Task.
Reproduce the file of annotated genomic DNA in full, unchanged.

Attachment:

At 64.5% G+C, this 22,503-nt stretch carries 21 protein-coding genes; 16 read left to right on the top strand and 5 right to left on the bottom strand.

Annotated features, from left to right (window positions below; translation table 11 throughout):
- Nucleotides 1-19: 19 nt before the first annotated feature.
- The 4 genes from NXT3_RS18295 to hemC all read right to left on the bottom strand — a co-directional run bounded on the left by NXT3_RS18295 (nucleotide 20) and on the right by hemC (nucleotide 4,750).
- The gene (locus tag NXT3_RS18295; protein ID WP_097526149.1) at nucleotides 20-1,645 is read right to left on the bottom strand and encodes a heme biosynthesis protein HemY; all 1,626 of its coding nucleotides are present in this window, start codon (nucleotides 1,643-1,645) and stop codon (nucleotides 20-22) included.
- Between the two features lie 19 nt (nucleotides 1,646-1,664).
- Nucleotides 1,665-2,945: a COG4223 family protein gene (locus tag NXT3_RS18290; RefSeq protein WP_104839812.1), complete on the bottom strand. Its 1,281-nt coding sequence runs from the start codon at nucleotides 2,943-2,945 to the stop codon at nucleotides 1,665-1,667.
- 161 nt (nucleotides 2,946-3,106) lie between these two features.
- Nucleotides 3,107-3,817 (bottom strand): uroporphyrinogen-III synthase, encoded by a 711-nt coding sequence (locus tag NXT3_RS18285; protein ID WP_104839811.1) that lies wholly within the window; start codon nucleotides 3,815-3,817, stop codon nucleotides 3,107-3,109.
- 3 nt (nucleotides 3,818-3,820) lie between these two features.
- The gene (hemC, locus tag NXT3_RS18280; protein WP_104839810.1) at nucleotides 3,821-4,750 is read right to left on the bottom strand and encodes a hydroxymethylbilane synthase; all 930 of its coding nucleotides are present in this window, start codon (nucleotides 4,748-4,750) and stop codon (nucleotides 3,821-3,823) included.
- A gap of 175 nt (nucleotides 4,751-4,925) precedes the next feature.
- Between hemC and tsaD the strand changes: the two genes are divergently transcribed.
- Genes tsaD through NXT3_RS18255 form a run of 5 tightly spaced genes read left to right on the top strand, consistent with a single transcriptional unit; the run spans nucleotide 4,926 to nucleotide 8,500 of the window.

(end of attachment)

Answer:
At 64.5% G+C, this 22,503-nt stretch carries 21 protein-coding genes; 16 read left to right on the top strand and 5 right to left on the bottom strand.

Annotated features, from left to right (window positions below; translation table 11 throughout):
- Nucleotides 1-19: 19 nt before the first annotated feature.
- The 4 genes from NXT3_RS18295 to hemC all read right to left on the bottom strand — a co-directional run bounded on the left by NXT3_RS18295 (nucleotide 20) and on the right by hemC (nucleotide 4,750).
- The gene (locus tag NXT3_RS18295; protein ID WP_097526149.1) at nucleotides 20-1,645 is read right to left on the bottom strand and encodes a heme biosynthesis protein HemY; all 1,626 of its coding nucleotides are present in this window, start codon (nucleotides 1,643-1,645) and stop codon (nucleotides 20-22) included.
- Between the two features lie 19 nt (nucleotides 1,646-1,664).
- Nucleotides 1,665-2,945: a COG4223 family protein gene (locus tag NXT3_RS18290; RefSeq protein WP_104839812.1), complete on the bottom strand. Its 1,281-nt coding sequence runs from the start codon at nucleotides 2,943-2,945 to the stop codon at nucleotides 1,665-1,667.
- 161 nt (nucleotides 2,946-3,106) lie between these two features.
- Nucleotides 3,107-3,817 (bottom strand): uroporphyrinogen-III synthase, encoded by a 711-nt coding sequence (locus tag NXT3_RS18285; protein ID WP_104839811.1) that lies wholly within the window; start codon nucleotides 3,815-3,817, stop codon nucleotides 3,107-3,109.
- 3 nt (nucleotides 3,818-3,820) lie between these two features.
- The gene (hemC, locus tag NXT3_RS18280; protein WP_104839810.1) at nucleotides 3,821-4,750 is read right to left on the bottom strand and encodes a hydroxymethylbilane synthase; all 930 of its coding nucleotides are present in this window, start codon (nucleotides 4,748-4,750) and stop codon (nucleotides 3,821-3,823) included.
- A gap of 175 nt (nucleotides 4,751-4,925) precedes the next feature.
- Between hemC and tsaD the strand changes: the two genes are divergently transcribed.
- Genes tsaD through NXT3_RS18255 form a run of 5 tightly spaced genes read left to right on the top strand, consistent with a single transcriptional unit; the run spans nucleotide 4,926 to nucleotide 8,500 of the window.